Policy Paralogism

22 February 2018

Confronted with a real or imagined social problem, most people first grab for an ostensible solution that appeals to their prejudices, and then for an argument (in favor of this policy) that seems plausible to them. That approach is not ideal, but might still result in good policy if people would poke at each such argument, to see whether it were actually logical, and move away from proposed solutions in cases in which none of the arguments withstood examination. Unfortunately, people don't generally test their arguments; words strung together in emotionally satisfying ways are embraced as if any reasonable person would accept them.

I came upon an epitomal example of this behavior, in the wake of a recent mass shooting at a school. Someone posted a graphic macro suggesting how guns might be treated analogously to motor vehicles and and declared

Let’s go through this one more time…maybe they will get it. And yes, people will obtain guns illegally. And yes, people kill people. But doing nothing means more die.

(Underscore mine.) Now, there are various problems with the suggestion that guns should be treated analogously to motor vehicles, and perhaps someday I'll labor all that occur to me. But here I want to focus on that assertion doing nothing means more die. To the poster, it apparently seems that any reasonable person would accept that this assertion is an argument for the policy that he favors. Let's poke at this use, to see whether it is actually logical.

It is surely true that if we do nothing different, then people who have not yet died will die, and in this sense more will die. But, as a matter of logic, that doesn't mean that there is something that we can do such that people would not die, or even that fewer would die. If we somehow had an optimal social policy, and found that people died, we could still say that if we did nothing different then people would die. So, one question that we might ask is of whether a change in social policy would cause fewer or more people to die.

And I'm not simply talking about whether a change in social policy would cause fewer or more people to die at the hands of shooters who are not state officials, or even about the more general question of whether a change in policy would cause fewer or more people to to die at the hands of shooters of all sorts, but about the question of whether the change in policy would result in fewer or in more deaths across all causes. For example, a policy change might lead to greater use of IEDs. (The deadliest mass murder at a school in American history was effected by a bomb.) The answer is not known a priori.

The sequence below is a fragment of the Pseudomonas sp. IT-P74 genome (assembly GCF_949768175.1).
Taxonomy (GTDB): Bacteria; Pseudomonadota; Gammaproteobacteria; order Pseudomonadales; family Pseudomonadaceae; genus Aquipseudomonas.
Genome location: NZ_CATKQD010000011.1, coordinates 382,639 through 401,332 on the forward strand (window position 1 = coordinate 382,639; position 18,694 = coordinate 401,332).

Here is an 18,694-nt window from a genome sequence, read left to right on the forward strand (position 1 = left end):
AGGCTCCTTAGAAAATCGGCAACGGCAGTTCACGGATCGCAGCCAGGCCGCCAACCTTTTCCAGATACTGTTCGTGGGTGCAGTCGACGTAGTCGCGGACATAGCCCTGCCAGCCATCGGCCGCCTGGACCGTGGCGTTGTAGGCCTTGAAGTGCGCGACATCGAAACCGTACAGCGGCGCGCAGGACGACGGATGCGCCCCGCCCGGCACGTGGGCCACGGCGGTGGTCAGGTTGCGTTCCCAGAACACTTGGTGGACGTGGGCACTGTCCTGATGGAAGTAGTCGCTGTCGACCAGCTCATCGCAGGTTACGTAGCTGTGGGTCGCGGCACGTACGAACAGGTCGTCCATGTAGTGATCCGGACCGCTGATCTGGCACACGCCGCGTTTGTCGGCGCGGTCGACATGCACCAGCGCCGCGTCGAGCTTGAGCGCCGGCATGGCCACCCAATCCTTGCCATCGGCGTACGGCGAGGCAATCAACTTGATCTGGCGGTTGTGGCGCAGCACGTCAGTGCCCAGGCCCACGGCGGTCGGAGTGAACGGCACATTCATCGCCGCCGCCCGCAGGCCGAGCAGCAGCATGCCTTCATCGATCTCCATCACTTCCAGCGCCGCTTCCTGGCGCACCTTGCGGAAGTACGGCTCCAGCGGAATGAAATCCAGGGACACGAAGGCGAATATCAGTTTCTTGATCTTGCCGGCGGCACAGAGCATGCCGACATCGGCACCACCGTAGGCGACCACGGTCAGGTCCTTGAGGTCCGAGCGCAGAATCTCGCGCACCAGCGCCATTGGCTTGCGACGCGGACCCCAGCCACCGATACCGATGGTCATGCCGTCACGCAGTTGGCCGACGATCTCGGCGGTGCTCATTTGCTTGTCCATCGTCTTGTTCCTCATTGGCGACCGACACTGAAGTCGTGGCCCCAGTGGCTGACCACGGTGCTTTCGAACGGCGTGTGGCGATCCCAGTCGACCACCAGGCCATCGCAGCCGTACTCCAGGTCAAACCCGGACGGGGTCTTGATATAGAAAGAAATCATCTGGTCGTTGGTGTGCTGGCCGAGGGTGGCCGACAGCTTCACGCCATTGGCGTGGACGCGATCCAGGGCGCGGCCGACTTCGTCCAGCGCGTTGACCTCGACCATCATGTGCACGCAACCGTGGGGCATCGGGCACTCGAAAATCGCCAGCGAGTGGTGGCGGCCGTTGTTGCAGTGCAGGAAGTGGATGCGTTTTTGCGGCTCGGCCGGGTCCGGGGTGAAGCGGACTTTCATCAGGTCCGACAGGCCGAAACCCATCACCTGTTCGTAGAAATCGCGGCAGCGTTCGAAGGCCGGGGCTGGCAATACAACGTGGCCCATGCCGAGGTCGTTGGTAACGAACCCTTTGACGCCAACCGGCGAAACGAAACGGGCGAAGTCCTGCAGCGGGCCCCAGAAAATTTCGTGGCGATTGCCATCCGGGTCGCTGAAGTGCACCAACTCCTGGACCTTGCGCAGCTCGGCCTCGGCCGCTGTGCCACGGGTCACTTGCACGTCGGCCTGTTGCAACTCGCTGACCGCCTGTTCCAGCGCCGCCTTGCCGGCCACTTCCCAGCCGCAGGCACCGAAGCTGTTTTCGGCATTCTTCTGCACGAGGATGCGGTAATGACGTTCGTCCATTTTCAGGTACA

There is also the issue of other costs. For example, some jurisdictions have a lower rate per capita of homicide, but a higher rate of rape. One doesn't want to switch from one set of policies to another simply on the basis that if we do nothing then more will be raped, and likewise one doesn't want to switch from one set of policies to another simply on the basis that if we do nothing then more will die. I don't think that any utilitarian calculus is actually reasonable, but one that simply counts lives is plainly inhumane. And it would be childlike to think and childish to insist that, with some set of policies, the global minimum for each costs could be achieved simultaneous to that for every other, let alone that such a fantastic minimum could be found by first finding the local minimum for one cost and then seeking the local minimum for another.

The poster has presented an example from just one class of policies, and declared doing nothing means more die. Plainly, there are other possible policy responses, so that the relevant comparison is not simply between adopting the policy that he favors and maintaining the status quo.

Moreover, if his argument were adapted to the defense of other policies, he and others might be provoked to examine that argument more carefully. His words might be left essentially unchanged, but the macro replaced with one discussing a policy of a different sort. For example, someone might propose that each person above the age of 10 years old be interned in a mental-health camp, until and unless experts appointed by the state certified that he or she was not a danger to society. I'd like to think that, if the original poster had earlier seen the very same words used in defense of an internment policy, then he would have immediately poked at the argument to find the illogic. I'm quite sure that most people who applauded or would have applauded his words in the context in which he did use them would have found their illogic in the context of an argument for rounding-up American youth and throwing them into camps. Well, the should have poked at the argument where they actually found it.

A Third Rejection and Fourth Submission

20 February 2018

The third journal to which I submitted my paper on formal qualitative probability had a 10,000-word limit on submissions (with bibliographies excluded from the calculation). I wasn't sure just how they wanted formulæ to be assessed, but it seemed to me that I should still be under their limit with them counted in some reasonable way. As the editors requested a word-count, I mentioned to them that I weren't sure how to assess the formulæ. After barely less than two weeks, the paper was rejected, without a reason being given.

The next journal to which I planned to submit the paper had a 9,500-word limit (with bibliographies included in the calculation). I still thought that I would be under that limit. Unfortunately, they wanted citations and the bibliography formatted in a way for which I was not immediately prepared, so I spent some time wrestling with that. Then, part-way through the submission process, I encountered a note that said that figures were to be counted as if having as many words as the space they occupied could otherwise have contained. What they had called a word limit began to look suspiciously like a page limit (combined with an expectation as to the size of type).